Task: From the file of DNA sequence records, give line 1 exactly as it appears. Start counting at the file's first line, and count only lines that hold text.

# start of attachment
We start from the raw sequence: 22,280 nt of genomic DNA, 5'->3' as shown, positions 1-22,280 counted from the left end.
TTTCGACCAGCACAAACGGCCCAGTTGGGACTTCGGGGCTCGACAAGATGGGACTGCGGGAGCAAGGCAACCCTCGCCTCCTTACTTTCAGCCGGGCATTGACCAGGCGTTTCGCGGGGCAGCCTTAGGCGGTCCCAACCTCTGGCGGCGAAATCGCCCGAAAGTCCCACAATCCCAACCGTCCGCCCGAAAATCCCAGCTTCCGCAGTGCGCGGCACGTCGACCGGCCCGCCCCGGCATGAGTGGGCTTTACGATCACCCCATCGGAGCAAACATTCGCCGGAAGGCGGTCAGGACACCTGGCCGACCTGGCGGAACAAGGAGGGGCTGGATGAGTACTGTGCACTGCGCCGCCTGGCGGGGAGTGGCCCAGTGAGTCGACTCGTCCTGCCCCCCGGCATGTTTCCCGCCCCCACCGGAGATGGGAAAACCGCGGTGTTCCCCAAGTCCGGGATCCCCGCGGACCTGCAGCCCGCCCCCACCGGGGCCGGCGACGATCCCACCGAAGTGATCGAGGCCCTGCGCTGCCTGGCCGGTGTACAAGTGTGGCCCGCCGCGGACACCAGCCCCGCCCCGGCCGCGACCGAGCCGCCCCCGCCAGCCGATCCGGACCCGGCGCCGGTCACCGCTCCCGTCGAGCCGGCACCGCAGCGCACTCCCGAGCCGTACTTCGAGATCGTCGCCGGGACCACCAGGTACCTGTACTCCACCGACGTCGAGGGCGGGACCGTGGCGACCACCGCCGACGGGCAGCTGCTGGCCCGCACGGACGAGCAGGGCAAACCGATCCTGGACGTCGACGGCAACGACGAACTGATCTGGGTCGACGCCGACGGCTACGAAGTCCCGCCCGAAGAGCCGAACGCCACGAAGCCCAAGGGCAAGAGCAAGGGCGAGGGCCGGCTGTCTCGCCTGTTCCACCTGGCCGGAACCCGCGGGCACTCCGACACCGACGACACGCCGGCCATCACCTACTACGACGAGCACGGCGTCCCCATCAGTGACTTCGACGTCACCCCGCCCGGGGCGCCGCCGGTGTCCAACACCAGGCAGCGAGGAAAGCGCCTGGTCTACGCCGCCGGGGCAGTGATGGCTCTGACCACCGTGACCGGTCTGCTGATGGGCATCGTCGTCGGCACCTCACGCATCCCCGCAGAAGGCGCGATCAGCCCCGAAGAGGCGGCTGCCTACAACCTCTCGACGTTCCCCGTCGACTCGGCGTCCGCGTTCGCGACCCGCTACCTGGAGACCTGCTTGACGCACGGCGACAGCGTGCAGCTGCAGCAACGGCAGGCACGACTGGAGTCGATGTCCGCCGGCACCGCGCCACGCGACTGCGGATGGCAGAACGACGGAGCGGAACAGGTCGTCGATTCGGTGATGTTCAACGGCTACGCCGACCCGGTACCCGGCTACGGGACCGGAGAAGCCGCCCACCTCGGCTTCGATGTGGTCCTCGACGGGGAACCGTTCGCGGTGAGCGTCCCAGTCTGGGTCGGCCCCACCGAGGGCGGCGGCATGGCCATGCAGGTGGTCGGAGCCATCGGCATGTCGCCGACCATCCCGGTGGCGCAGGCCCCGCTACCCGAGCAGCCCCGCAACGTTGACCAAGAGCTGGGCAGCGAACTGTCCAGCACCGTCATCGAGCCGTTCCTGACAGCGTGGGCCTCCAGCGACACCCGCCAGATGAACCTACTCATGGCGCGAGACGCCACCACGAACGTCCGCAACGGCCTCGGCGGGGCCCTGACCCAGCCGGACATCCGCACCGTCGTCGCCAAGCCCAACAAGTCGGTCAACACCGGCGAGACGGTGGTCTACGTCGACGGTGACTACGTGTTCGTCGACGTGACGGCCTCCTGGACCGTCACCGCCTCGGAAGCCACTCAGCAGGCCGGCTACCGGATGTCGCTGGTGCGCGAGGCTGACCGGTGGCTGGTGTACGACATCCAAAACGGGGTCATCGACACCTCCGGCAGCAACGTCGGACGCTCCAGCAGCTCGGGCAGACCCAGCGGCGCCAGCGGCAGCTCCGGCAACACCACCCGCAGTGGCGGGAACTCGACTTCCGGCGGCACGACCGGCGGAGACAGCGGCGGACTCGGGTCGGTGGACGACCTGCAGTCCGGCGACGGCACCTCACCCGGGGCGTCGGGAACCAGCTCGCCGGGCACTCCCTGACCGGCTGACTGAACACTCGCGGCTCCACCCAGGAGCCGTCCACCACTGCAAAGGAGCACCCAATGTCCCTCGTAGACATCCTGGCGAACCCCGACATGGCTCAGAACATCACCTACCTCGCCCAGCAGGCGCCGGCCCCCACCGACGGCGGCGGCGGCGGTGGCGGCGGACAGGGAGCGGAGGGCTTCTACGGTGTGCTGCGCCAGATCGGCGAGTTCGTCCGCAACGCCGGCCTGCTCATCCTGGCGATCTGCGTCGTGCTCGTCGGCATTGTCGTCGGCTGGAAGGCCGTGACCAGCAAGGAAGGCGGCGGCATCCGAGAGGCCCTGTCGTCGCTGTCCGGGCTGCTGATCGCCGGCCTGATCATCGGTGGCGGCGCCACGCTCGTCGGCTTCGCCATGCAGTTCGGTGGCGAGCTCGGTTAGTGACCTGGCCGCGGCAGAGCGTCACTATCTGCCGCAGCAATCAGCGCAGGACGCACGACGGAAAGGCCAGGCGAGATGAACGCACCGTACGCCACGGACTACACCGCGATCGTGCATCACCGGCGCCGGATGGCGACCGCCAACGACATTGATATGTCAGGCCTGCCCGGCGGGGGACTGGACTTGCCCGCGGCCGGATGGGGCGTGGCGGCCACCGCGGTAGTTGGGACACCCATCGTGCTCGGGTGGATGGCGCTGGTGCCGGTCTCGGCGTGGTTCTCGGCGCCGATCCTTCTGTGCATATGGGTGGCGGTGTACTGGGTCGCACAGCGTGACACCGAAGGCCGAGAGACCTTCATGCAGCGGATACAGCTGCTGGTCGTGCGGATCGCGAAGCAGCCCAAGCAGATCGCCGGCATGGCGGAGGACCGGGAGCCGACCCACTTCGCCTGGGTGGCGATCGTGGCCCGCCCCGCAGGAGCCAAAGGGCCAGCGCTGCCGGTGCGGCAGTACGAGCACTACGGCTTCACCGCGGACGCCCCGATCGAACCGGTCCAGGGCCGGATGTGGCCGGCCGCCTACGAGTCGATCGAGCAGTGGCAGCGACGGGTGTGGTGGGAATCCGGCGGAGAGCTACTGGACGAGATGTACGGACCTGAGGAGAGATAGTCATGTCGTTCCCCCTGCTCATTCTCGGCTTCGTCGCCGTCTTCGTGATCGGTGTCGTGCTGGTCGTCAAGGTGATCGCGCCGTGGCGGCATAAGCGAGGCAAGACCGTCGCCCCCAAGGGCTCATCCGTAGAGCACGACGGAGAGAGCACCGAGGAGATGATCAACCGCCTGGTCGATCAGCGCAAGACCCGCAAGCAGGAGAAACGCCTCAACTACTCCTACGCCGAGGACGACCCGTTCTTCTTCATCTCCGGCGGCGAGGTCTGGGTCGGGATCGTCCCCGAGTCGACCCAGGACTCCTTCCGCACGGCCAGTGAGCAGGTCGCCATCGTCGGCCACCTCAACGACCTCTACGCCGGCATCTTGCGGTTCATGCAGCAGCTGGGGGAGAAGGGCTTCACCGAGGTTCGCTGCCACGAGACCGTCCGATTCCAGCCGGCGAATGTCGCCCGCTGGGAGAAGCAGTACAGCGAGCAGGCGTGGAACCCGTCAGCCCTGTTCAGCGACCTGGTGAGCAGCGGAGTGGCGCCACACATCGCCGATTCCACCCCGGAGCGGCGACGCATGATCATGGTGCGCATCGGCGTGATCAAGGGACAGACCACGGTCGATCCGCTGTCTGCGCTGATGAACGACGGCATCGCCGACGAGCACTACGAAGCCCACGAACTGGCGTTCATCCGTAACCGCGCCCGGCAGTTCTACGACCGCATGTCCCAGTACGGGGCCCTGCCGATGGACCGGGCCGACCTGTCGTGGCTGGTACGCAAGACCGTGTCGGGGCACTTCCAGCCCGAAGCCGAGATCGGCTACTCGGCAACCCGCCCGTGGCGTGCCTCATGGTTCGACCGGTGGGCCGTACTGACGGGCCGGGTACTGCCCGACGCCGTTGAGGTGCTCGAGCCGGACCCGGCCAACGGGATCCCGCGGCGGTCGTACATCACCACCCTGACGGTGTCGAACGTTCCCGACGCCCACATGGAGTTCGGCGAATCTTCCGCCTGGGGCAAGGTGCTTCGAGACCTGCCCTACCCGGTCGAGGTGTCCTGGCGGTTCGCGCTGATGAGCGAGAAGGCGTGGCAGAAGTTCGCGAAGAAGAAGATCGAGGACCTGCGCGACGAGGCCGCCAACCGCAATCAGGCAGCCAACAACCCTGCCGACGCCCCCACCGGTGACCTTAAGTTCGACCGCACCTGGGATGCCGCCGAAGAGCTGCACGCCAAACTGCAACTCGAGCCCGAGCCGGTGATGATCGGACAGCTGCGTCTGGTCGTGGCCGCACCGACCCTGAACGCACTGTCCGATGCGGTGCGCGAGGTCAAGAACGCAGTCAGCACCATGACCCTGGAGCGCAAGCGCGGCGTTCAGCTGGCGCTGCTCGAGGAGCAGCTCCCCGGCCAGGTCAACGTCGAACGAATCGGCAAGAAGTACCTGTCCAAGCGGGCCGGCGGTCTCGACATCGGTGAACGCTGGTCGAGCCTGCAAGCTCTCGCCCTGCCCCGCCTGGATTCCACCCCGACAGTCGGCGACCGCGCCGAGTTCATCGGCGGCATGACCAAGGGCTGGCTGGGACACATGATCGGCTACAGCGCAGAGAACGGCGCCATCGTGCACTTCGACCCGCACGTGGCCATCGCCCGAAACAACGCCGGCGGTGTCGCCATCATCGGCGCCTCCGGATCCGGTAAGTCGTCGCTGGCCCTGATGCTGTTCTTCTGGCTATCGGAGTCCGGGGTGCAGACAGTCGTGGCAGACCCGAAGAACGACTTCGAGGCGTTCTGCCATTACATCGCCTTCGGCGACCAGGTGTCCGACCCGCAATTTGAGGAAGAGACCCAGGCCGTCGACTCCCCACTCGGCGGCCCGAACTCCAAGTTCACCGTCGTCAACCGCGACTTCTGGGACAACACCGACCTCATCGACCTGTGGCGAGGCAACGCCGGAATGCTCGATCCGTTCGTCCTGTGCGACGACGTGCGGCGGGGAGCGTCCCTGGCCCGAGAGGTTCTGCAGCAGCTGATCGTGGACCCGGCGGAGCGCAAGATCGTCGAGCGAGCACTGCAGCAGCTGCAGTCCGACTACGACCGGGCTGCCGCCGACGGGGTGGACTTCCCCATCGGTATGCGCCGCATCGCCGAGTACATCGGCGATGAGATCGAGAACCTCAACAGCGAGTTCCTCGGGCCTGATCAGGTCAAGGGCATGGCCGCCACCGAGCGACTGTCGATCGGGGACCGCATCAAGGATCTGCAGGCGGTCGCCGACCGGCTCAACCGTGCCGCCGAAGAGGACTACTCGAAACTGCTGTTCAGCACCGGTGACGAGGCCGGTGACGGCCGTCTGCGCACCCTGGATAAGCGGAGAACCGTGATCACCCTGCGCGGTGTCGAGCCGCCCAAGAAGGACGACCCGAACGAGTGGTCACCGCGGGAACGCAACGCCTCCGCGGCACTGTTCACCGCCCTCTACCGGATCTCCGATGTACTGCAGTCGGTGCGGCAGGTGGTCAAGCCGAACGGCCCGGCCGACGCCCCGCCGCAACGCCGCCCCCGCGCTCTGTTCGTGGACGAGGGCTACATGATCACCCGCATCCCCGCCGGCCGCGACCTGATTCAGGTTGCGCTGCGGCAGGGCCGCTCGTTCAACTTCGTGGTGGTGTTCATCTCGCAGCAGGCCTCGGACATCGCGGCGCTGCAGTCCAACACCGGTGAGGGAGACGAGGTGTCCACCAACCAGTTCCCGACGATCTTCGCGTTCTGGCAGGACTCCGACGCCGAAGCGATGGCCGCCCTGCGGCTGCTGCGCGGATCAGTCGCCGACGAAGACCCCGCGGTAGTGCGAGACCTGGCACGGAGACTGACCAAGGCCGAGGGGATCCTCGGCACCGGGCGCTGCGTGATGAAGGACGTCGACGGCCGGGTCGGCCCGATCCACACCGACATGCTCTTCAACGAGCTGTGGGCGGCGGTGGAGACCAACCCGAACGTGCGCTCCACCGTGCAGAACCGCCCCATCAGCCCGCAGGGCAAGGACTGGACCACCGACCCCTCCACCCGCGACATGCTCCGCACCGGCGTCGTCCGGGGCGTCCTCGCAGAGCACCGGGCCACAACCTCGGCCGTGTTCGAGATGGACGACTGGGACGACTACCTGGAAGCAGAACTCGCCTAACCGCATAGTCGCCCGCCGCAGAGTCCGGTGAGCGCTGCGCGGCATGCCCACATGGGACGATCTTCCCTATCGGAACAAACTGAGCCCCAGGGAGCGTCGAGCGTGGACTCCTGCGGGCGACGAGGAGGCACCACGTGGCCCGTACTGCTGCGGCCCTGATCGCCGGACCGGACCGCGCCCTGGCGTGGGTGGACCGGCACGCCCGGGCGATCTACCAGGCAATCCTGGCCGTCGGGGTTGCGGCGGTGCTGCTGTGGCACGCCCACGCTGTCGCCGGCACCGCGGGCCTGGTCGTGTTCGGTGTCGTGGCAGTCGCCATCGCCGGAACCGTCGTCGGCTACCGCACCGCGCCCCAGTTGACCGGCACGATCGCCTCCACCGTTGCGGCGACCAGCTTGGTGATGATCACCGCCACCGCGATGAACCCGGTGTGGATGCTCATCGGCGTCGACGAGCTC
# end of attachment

We start from the raw sequence: 22,280 nt of genomic DNA, 5'->3' as shown, positions 1-22,280 counted from the left end.